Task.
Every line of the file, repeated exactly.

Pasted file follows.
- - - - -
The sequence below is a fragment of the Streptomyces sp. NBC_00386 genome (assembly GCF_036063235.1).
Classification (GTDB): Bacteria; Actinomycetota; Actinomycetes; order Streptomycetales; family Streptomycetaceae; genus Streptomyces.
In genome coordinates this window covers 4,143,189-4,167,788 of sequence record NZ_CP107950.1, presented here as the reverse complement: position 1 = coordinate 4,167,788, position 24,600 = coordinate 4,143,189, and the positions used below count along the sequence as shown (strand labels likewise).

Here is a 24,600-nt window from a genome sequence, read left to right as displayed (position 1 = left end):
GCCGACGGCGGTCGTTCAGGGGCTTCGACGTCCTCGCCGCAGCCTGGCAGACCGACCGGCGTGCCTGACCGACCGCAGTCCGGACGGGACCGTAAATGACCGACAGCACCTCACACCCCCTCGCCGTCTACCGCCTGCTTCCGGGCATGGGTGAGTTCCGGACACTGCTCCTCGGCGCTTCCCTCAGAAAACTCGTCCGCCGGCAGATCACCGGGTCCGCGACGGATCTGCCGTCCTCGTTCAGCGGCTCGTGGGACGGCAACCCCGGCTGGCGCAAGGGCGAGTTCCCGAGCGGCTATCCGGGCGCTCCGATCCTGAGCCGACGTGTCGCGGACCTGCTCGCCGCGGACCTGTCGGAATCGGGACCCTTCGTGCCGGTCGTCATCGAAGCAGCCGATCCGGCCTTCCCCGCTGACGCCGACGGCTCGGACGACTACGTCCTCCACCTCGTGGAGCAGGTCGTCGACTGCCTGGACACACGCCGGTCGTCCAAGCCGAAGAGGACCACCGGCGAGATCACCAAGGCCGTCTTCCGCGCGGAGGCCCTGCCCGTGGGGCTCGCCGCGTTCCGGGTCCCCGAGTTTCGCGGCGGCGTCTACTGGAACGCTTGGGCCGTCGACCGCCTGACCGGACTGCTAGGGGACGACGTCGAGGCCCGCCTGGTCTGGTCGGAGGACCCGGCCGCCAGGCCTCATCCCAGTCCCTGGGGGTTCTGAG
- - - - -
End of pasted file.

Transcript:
The sequence below is a fragment of the Streptomyces sp. NBC_00386 genome (assembly GCF_036063235.1).
Classification (GTDB): Bacteria; Actinomycetota; Actinomycetes; order Streptomycetales; family Streptomycetaceae; genus Streptomyces.
In genome coordinates this window covers 4,143,189-4,167,788 of sequence record NZ_CP107950.1, presented here as the reverse complement: position 1 = coordinate 4,167,788, position 24,600 = coordinate 4,143,189, and the positions used below count along the sequence as shown (strand labels likewise).

Here is a 24,600-nt window from a genome sequence, read left to right as displayed (position 1 = left end):
GCCGACGGCGGTCGTTCAGGGGCTTCGACGTCCTCGCCGCAGCCTGGCAGACCGACCGGCGTGCCTGACCGACCGCAGTCCGGACGGGACCGTAAATGACCGACAGCACCTCACACCCCCTCGCCGTCTACCGCCTGCTTCCGGGCATGGGTGAGTTCCGGACACTGCTCCTCGGCGCTTCCCTCAGAAAACTCGTCCGCCGGCAGATCACCGGGTCCGCGACGGATCTGCCGTCCTCGTTCAGCGGCTCGTGGGACGGCAACCCCGGCTGGCGCAAGGGCGAGTTCCCGAGCGGCTATCCGGGCGCTCCGATCCTGAGCCGACGTGTCGCGGACCTGCTCGCCGCGGACCTGTCGGAATCGGGACCCTTCGTGCCGGTCGTCATCGAAGCAGCCGATCCGGCCTTCCCCGCTGACGCCGACGGCTCGGACGACTACGTCCTCCACCTCGTGGAGCAGGTCGTCGACTGCCTGGACACACGCCGGTCGTCCAAGCCGAAGAGGACCACCGGCGAGATCACCAAGGCCGTCTTCCGCGCGGAGGCCCTGCCCGTGGGGCTCGCCGCGTTCCGGGTCCCCGAGTTTCGCGGCGGCGTCTACTGGAACGCTTGGGCCGTCGACCGCCTGACCGGACTGCTAGGGGACGACGTCGAGGCCCGCCTGGTCTGGTCGGAGGACCCGGCCGCCAGGCCTCATCCCAGTCCCTGGGGGTTCTGAG